Many believe the incidents of the past few days are anything but coincidence, and with reason. Just days before masked gunmen robbed the HSBC bank in New Cairo, an upscale Cairo suburb, Egypt’s de-facto ruler cancelled the country’s three-decade-old Emergency Law.

Put into effect in the wake of late President Anwar Sadat’s assassination in 1981, the series of laws prohibit more than five persons from gathering in one place without prior permission and allow search and seizure without a warrant, among other things.

The first armed bank robbery in modern Egyptian history occurring just after the cancellation of the law seems unlikely to be pure coincidence.

And despite an age-old rivalry between Cairo football team al-Ahly and Port Said team al-Masry, Egyptians refuse to accept that mere team rivalry is to blame for the 73 deaths after Wednesday night’s match in Port Said.

Many have questioned the inaction of the country’s hated Central Security Forces, who stood by and watched the violence instead of intervening to stop it. One match-goer said he and others were not searched by security upon entering the stadium, perhaps explaining how some al-Masry fans were able to enter the match with knives.

The real question is whether recent events are an honest representation of Egypt without the Emergency Law or whether someone – the ‘who’ is as always unclear – is orchestrating events.

One theory is that the government or the ruling military council – in power since former president Hosni Mubarak stepped down in February 2011 – is stirring up trouble as an excuse to reinstate the Emergency Law. Removing the law was one of demonstrators’ primary demands during the 2011 uprising, and remained a source of contention as the military continually delayed its repeal.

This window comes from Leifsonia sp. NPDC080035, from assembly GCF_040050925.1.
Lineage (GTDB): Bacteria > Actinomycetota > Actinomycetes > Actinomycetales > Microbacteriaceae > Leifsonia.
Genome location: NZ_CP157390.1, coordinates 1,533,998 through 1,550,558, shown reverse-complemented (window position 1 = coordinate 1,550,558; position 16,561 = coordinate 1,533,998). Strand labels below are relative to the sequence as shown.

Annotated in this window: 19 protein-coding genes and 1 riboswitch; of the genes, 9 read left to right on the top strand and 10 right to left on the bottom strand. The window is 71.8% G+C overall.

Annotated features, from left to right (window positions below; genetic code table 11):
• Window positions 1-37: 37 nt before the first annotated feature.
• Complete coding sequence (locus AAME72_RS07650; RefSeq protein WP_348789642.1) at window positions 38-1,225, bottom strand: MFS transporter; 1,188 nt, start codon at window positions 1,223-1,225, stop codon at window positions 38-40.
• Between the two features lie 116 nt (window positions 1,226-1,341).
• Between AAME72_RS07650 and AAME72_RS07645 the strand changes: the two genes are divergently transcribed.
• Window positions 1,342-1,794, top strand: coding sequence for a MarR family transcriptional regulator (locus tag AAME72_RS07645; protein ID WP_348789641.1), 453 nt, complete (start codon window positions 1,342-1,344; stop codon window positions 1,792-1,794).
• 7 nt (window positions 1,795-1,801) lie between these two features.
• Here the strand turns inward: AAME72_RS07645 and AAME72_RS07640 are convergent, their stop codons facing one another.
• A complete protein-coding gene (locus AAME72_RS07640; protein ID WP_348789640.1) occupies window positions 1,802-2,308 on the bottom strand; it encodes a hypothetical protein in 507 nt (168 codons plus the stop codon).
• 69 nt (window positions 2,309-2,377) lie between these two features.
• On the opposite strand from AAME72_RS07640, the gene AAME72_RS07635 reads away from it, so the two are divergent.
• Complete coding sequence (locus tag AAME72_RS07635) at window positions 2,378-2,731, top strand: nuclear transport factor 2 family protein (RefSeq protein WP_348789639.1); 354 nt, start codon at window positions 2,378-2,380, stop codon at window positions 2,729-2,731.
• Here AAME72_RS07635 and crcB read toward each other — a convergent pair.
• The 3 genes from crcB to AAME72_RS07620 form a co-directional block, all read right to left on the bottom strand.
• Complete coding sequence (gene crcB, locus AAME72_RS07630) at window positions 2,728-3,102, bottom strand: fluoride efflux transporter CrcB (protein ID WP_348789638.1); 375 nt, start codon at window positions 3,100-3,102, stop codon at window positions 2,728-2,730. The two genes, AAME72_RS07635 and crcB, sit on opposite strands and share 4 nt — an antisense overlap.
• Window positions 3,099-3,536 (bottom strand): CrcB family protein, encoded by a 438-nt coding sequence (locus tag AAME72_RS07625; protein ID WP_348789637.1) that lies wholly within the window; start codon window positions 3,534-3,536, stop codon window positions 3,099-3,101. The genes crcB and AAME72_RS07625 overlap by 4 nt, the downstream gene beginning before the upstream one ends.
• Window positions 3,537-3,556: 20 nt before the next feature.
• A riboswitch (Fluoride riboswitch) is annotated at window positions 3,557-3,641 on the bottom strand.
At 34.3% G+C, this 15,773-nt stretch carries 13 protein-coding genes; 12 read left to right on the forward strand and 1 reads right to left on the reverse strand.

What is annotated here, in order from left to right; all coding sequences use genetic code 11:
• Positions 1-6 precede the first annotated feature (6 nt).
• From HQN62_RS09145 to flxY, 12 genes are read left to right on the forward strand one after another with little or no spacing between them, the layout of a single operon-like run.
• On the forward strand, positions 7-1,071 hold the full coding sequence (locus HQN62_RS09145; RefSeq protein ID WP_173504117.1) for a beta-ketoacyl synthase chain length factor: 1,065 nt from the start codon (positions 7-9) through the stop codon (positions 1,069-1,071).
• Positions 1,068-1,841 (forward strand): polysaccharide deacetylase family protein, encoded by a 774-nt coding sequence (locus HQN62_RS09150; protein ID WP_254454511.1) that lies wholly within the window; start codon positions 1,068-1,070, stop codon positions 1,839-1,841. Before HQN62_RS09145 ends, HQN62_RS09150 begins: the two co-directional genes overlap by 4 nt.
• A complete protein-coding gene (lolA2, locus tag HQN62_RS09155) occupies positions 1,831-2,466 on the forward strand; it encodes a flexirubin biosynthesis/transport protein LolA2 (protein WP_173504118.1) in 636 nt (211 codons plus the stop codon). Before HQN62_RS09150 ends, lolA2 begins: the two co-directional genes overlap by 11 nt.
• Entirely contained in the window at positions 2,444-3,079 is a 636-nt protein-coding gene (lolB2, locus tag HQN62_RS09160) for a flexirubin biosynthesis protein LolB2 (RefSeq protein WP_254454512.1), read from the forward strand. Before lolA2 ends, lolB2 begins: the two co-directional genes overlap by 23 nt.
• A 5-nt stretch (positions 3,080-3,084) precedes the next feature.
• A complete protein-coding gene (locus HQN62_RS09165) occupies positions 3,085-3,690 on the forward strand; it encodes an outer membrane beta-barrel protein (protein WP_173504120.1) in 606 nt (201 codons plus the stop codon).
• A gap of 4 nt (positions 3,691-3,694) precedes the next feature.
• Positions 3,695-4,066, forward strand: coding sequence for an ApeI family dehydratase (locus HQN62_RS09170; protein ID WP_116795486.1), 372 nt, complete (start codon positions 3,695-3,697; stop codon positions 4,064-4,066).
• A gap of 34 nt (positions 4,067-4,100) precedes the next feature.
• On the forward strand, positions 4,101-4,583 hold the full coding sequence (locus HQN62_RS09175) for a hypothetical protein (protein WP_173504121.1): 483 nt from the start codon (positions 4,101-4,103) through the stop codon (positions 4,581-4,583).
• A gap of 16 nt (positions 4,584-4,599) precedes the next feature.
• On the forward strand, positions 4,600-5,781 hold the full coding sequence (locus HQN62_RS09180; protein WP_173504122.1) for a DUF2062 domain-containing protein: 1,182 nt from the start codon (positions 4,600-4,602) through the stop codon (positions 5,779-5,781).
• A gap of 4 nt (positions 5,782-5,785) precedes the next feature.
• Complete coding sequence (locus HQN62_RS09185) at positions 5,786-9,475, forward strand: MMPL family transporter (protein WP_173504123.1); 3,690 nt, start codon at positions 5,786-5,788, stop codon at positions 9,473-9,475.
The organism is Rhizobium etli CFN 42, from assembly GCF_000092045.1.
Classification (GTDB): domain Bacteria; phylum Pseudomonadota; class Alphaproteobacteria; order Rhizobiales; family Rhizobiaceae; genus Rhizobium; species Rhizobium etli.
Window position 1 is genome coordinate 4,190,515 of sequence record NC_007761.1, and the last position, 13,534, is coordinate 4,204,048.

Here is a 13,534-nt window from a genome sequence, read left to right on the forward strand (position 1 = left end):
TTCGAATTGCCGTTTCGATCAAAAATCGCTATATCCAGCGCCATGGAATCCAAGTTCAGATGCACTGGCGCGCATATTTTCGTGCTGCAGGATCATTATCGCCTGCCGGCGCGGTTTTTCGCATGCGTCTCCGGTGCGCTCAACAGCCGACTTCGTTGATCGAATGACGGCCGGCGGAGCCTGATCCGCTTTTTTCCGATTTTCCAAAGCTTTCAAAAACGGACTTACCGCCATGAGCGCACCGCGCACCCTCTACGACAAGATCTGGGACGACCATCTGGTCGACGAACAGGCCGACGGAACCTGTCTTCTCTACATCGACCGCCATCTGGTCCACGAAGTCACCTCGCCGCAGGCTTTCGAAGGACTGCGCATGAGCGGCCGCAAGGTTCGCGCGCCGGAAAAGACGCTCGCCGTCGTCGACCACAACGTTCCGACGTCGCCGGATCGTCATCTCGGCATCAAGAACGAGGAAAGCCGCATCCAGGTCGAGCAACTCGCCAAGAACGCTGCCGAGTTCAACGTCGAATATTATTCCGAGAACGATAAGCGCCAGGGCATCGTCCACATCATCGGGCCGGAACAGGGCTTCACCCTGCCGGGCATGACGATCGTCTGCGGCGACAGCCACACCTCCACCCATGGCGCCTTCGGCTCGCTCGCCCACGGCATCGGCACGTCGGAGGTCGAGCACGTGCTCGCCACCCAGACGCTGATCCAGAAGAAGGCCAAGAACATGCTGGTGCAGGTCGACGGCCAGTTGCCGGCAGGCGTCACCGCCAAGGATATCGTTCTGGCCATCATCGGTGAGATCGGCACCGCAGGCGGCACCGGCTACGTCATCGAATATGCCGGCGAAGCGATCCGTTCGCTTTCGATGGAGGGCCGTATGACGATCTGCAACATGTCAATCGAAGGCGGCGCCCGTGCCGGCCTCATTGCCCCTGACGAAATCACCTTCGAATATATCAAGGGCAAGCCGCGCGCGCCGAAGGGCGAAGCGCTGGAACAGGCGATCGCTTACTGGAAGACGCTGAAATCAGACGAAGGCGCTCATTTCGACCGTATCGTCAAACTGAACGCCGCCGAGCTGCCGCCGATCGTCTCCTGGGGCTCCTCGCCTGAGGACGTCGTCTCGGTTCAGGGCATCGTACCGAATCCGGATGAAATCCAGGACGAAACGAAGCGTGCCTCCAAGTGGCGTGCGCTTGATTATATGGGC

Others blame the ubiquitous “foreign hand.” One theory reported on state television today was that the ongoing clashes in downtown Cairo are a US-German plot in retaliation for the Egyptian government’s raid on a series of foreign NGOs earlier this year.

Both suggestions may sound like conspiracy theories, but in Egypt conspiracy theories are selcdom as impossible as they seem.

In one example, documents “liberated” by Egyptians citizens during the so-called Amn Dawla Leaks last spring revealed former Interior Minister Habib al-Adly was involved in the New Year’s Eve bombing outside an Alexandrian church that shocked the country.

The government had tried to pin the incident on an al-Qaeda faction based in the Gaza Strip.

Today images of clashes between demonstrators and police glare once more from television screens. The upraised arms of demonstrators and the unfaltering wave of an Egyptian flag can be seen through a foggy haze of tear gas. Both sides throw stones, and the wail of an ambulance occasionally cuts through the dull roar of the clashes and the television presenter’s voice.

The images are painfully and eerily reminiscent of earlier clashes: the battle of Mohamed Mahmoud in November 2011, the June 28 clashes, and, perhaps most poignantly, the infamous Battle of the Camels.

On February 2, 2011 Egyptians watched and lived in horror as men on horses and camels and wielding clubs and machetes attacked what for nearly five days had been a peaceful demonstration in Tahrir Square. Yesterday, exactly one year later, the current clashes began, sparked by the deaths of more than 70 people at a football match.

Public opinion is sharply divided.

“This had to happen,” said one young Egyptian, watching the images today on the television in a small town an hour outside Cairo. “The revolution has to continue.”

Others fear the economic impact of continued clashes.